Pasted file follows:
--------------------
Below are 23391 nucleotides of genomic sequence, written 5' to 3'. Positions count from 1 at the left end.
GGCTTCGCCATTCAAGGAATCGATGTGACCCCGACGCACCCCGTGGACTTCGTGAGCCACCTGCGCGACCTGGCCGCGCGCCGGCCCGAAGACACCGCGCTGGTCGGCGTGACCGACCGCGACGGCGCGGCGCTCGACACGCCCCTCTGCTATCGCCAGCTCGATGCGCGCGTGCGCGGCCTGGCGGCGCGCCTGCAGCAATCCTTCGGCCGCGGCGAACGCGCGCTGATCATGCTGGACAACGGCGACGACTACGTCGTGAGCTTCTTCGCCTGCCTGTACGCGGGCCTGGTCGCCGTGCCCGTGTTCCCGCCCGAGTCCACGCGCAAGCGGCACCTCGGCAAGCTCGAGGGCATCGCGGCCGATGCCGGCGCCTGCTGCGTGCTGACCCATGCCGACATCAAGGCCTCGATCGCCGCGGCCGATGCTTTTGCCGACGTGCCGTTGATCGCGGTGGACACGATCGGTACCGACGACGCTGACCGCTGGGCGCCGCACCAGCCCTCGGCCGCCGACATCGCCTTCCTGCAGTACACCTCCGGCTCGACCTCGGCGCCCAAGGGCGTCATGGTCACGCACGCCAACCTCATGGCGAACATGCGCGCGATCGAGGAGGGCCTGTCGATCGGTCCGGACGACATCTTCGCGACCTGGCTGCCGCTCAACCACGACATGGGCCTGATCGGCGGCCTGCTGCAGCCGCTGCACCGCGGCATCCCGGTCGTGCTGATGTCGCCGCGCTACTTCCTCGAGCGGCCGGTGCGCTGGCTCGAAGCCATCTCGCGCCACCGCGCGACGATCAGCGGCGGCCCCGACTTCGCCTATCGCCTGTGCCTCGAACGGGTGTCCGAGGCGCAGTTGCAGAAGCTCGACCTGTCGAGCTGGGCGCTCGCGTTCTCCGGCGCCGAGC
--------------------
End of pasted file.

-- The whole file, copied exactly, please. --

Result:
Below are 23391 nucleotides of genomic sequence, written 5' to 3'. Positions count from 1 at the left end.
GGCTTCGCCATTCAAGGAATCGATGTGACCCCGACGCACCCCGTGGACTTCGTGAGCCACCTGCGCGACCTGGCCGCGCGCCGGCCCGAAGACACCGCGCTGGTCGGCGTGACCGACCGCGACGGCGCGGCGCTCGACACGCCCCTCTGCTATCGCCAGCTCGATGCGCGCGTGCGCGGCCTGGCGGCGCGCCTGCAGCAATCCTTCGGCCGCGGCGAACGCGCGCTGATCATGCTGGACAACGGCGACGACTACGTCGTGAGCTTCTTCGCCTGCCTGTACGCGGGCCTGGTCGCCGTGCCCGTGTTCCCGCCCGAGTCCACGCGCAAGCGGCACCTCGGCAAGCTCGAGGGCATCGCGGCCGATGCCGGCGCCTGCTGCGTGCTGACCCATGCCGACATCAAGGCCTCGATCGCCGCGGCCGATGCTTTTGCCGACGTGCCGTTGATCGCGGTGGACACGATCGGTACCGACGACGCTGACCGCTGGGCGCCGCACCAGCCCTCGGCCGCCGACATCGCCTTCCTGCAGTACACCTCCGGCTCGACCTCGGCGCCCAAGGGCGTCATGGTCACGCACGCCAACCTCATGGCGAACATGCGCGCGATCGAGGAGGGCCTGTCGATCGGTCCGGACGACATCTTCGCGACCTGGCTGCCGCTCAACCACGACATGGGCCTGATCGGCGGCCTGCTGCAGCCGCTGCACCGCGGCATCCCGGTCGTGCTGATGTCGCCGCGCTACTTCCTCGAGCGGCCGGTGCGCTGGCTCGAAGCCATCTCGCGCCACCGCGCGACGATCAGCGGCGGCCCCGACTTCGCCTATCGCCTGTGCCTCGAACGGGTGTCCGAGGCGCAGTTGCAGAAGCTCGACCTGTCGAGCTGGGCGCTCGCGTTCTCCGGCGCCGAGC